Several Moneywise readers have alerted us to an Apple iTunes scam whereby criminals have been able to hack into a customer's personal details through their iTunes account.
One reader ordered some music via their iTunes account while on holiday in America by logging onto the website in a public internet area. They then received two almost identical looking receipts, one genuine and one fraudulent, for the music ordered.
The fake email included the company logo, web address and the customer's details and asked for extra security details to be confirmed through a link in the email.
The customer queried why this had happened with Apple via its website and it reset the customer's password and confirmed that the second email was a fake.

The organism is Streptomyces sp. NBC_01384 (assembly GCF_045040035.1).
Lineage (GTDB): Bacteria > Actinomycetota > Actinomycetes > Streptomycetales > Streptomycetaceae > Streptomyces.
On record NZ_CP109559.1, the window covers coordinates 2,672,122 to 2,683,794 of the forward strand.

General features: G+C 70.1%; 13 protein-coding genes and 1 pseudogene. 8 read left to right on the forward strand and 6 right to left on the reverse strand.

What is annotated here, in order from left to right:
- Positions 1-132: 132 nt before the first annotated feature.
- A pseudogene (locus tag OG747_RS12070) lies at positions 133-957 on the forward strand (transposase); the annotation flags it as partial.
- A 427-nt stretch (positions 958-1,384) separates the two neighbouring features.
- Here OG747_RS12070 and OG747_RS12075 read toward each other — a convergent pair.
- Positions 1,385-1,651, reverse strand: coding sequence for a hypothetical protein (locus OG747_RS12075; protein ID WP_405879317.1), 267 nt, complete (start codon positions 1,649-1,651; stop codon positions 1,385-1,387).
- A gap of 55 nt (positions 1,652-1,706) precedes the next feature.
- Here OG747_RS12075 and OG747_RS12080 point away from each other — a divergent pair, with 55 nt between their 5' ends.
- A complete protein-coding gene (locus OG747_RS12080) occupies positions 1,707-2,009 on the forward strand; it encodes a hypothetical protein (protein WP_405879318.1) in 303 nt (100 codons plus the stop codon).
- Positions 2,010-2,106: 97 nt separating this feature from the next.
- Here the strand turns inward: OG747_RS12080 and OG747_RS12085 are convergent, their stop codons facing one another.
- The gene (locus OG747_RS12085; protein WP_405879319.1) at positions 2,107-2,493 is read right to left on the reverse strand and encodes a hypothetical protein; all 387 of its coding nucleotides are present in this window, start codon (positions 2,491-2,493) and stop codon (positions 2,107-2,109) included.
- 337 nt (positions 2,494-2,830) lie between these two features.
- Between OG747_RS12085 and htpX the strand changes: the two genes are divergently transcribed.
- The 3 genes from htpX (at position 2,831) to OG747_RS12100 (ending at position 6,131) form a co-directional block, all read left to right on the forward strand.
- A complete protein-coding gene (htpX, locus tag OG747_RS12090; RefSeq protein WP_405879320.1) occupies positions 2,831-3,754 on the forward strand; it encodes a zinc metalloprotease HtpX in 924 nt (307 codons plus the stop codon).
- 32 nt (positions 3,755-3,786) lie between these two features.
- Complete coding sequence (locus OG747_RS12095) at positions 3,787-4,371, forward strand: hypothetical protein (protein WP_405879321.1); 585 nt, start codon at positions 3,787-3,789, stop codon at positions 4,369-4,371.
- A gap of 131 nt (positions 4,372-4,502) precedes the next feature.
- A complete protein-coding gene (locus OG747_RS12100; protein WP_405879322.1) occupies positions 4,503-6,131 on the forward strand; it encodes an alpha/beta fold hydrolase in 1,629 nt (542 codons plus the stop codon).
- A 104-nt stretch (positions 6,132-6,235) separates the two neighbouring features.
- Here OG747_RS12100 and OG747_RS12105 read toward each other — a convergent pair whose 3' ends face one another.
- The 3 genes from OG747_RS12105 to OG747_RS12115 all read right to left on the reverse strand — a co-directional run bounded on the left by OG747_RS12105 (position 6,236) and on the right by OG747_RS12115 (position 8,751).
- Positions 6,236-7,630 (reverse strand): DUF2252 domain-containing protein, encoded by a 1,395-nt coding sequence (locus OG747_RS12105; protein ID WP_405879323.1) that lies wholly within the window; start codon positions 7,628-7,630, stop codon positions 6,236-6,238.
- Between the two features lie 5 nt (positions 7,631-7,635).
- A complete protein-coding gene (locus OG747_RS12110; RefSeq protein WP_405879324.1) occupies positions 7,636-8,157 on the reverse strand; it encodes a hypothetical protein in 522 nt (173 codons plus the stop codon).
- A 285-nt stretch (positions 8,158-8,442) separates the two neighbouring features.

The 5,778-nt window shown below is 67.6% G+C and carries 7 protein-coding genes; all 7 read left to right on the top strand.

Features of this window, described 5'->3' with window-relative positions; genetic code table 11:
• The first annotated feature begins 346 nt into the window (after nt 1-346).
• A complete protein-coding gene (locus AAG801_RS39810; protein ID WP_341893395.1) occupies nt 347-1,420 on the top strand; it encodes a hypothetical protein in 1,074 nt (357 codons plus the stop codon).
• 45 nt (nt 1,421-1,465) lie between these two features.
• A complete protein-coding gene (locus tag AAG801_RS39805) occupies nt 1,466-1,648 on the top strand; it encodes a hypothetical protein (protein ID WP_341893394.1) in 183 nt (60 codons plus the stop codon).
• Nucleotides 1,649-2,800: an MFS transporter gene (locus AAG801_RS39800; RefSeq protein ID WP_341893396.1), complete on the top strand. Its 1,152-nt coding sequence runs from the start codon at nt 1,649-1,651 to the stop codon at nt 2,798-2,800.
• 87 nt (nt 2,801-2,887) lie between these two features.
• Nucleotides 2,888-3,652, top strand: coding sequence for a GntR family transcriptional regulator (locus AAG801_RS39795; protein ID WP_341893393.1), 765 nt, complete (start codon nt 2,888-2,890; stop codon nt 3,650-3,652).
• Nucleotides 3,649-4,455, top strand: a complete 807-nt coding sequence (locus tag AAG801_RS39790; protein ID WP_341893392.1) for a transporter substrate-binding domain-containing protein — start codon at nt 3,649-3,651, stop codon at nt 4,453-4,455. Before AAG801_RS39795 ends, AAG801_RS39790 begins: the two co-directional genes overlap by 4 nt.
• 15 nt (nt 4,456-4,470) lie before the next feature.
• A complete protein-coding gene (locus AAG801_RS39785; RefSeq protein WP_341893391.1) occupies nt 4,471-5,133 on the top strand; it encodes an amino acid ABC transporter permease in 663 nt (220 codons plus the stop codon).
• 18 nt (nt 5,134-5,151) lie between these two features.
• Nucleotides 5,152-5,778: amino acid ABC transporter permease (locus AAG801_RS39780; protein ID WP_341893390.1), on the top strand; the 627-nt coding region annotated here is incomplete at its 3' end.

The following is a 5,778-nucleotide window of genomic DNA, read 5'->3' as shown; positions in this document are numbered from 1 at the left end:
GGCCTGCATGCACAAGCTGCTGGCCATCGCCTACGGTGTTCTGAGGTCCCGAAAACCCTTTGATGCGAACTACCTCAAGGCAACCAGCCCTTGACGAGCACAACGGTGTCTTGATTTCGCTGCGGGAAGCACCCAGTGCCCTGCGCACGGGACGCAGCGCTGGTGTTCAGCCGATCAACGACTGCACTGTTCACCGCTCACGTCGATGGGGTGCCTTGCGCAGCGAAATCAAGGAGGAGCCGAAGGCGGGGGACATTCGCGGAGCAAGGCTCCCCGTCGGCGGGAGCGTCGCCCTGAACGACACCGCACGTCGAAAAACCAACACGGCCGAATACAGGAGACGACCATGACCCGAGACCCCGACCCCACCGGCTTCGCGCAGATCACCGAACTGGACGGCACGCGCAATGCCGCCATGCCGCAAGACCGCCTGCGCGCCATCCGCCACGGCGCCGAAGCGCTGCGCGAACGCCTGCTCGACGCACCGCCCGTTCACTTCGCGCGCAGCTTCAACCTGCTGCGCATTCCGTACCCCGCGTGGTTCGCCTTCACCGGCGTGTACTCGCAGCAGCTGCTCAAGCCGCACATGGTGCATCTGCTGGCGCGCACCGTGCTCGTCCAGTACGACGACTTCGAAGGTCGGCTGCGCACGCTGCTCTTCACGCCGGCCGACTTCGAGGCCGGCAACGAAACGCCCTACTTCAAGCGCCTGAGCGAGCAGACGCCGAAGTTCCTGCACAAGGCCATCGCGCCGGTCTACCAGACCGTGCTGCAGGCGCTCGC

iTunes says it will never ask customers to provide personal information, such as credit card numbers or passwords, via email.
If you receive one of these emails you should contact iTunes on its website: apple.com/support/itunes/store so the company can investigate it.
"Thieves tend to target the lowest hanging fruit, so it pays to take sensible precautions to keep your personal details out of harm's reach," says James Jones, spokesperson for Experian.
"Unfortunately, however careful you are, you can never completely eliminate the risk of a cyber criminal striking. You should therefore stay alert to the common signs of fraud being attempted," he adds.
If you think you've been scammed get in touch by leaving a comment below, or email us on email@example.com and let us know exactly what has happened.